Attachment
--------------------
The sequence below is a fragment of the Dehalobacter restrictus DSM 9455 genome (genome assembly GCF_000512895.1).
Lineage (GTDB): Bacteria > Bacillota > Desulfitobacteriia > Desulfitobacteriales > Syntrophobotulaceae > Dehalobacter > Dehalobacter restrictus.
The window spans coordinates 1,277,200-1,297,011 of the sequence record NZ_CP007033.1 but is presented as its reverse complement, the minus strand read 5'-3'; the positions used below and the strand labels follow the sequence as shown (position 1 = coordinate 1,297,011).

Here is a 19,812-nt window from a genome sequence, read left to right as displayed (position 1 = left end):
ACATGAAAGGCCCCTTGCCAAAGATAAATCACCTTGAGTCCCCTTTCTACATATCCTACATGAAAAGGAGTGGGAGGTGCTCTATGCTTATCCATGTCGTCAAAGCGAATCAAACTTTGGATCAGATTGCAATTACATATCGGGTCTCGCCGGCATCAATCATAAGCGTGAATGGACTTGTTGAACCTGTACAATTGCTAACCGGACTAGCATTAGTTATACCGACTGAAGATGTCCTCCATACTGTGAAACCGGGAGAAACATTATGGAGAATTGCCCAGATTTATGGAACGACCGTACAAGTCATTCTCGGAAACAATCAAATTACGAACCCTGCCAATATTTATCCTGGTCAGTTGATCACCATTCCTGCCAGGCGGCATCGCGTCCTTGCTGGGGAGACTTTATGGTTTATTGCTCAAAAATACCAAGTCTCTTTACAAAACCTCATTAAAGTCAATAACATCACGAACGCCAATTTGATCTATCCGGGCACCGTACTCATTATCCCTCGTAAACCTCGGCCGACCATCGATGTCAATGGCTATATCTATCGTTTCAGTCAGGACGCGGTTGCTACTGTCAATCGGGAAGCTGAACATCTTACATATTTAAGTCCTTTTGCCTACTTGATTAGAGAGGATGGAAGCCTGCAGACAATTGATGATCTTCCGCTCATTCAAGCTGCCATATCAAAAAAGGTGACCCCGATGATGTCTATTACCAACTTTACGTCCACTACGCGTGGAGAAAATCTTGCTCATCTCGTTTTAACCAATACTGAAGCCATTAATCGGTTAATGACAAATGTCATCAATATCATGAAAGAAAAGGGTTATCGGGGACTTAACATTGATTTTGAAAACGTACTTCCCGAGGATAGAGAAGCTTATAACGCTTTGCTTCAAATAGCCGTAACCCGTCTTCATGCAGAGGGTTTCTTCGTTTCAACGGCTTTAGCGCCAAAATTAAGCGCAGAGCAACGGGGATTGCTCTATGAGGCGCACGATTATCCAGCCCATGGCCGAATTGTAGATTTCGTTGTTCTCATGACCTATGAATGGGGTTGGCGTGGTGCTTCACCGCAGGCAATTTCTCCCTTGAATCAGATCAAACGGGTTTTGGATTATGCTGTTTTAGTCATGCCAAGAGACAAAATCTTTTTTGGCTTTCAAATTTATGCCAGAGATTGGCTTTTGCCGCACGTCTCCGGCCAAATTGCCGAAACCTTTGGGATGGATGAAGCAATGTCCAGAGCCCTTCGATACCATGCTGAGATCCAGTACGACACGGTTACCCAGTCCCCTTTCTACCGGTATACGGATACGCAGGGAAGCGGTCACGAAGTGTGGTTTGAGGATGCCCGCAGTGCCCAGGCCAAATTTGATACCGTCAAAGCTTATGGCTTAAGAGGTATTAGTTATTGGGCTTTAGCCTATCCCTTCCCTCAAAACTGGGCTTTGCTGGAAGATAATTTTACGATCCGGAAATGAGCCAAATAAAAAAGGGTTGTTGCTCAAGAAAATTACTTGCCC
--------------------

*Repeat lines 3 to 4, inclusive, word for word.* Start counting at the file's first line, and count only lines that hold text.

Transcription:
The window spans coordinates 1,277,200-1,297,011 of the sequence record NZ_CP007033.1 but is presented as its reverse complement, the minus strand read 5'-3'; the positions used below and the strand labels follow the sequence as shown (position 1 = coordinate 1,297,011).

Here is a 19,812-nt window from a genome sequence, read left to right as displayed (position 1 = left end):